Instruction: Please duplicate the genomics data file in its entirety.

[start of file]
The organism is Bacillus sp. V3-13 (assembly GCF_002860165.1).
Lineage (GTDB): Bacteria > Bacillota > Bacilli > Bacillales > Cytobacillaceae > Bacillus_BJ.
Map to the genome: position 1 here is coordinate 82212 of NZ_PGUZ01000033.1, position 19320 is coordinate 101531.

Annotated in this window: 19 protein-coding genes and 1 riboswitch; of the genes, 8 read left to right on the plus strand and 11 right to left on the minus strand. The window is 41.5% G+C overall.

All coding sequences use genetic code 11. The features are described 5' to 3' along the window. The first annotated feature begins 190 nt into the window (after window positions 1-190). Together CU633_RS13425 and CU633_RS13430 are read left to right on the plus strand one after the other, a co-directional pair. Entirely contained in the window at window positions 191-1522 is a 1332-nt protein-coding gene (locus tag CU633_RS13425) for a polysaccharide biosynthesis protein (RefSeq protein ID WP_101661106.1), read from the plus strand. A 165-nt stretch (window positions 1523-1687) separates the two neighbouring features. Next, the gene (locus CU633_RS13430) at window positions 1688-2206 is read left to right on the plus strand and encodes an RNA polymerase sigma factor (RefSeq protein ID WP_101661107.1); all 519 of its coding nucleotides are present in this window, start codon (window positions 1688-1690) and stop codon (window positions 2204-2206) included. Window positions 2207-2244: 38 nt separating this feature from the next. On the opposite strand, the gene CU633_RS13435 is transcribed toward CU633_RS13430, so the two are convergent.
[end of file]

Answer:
The organism is Bacillus sp. V3-13 (assembly GCF_002860165.1).
Lineage (GTDB): Bacteria > Bacillota > Bacilli > Bacillales > Cytobacillaceae > Bacillus_BJ.
Map to the genome: position 1 here is coordinate 82212 of NZ_PGUZ01000033.1, position 19320 is coordinate 101531.

Annotated in this window: 19 protein-coding genes and 1 riboswitch; of the genes, 8 read left to right on the plus strand and 11 right to left on the minus strand. The window is 41.5% G+C overall.

All coding sequences use genetic code 11. The features are described 5' to 3' along the window. The first annotated feature begins 190 nt into the window (after window positions 1-190). Together CU633_RS13425 and CU633_RS13430 are read left to right on the plus strand one after the other, a co-directional pair. Entirely contained in the window at window positions 191-1522 is a 1332-nt protein-coding gene (locus tag CU633_RS13425) for a polysaccharide biosynthesis protein (RefSeq protein ID WP_101661106.1), read from the plus strand. A 165-nt stretch (window positions 1523-1687) separates the two neighbouring features. Next, the gene (locus CU633_RS13430) at window positions 1688-2206 is read left to right on the plus strand and encodes an RNA polymerase sigma factor (RefSeq protein ID WP_101661107.1); all 519 of its coding nucleotides are present in this window, start codon (window positions 1688-1690) and stop codon (window positions 2204-2206) included. Window positions 2207-2244: 38 nt separating this feature from the next. On the opposite strand, the gene CU633_RS13435 is transcribed toward CU633_RS13430, so the two are convergent.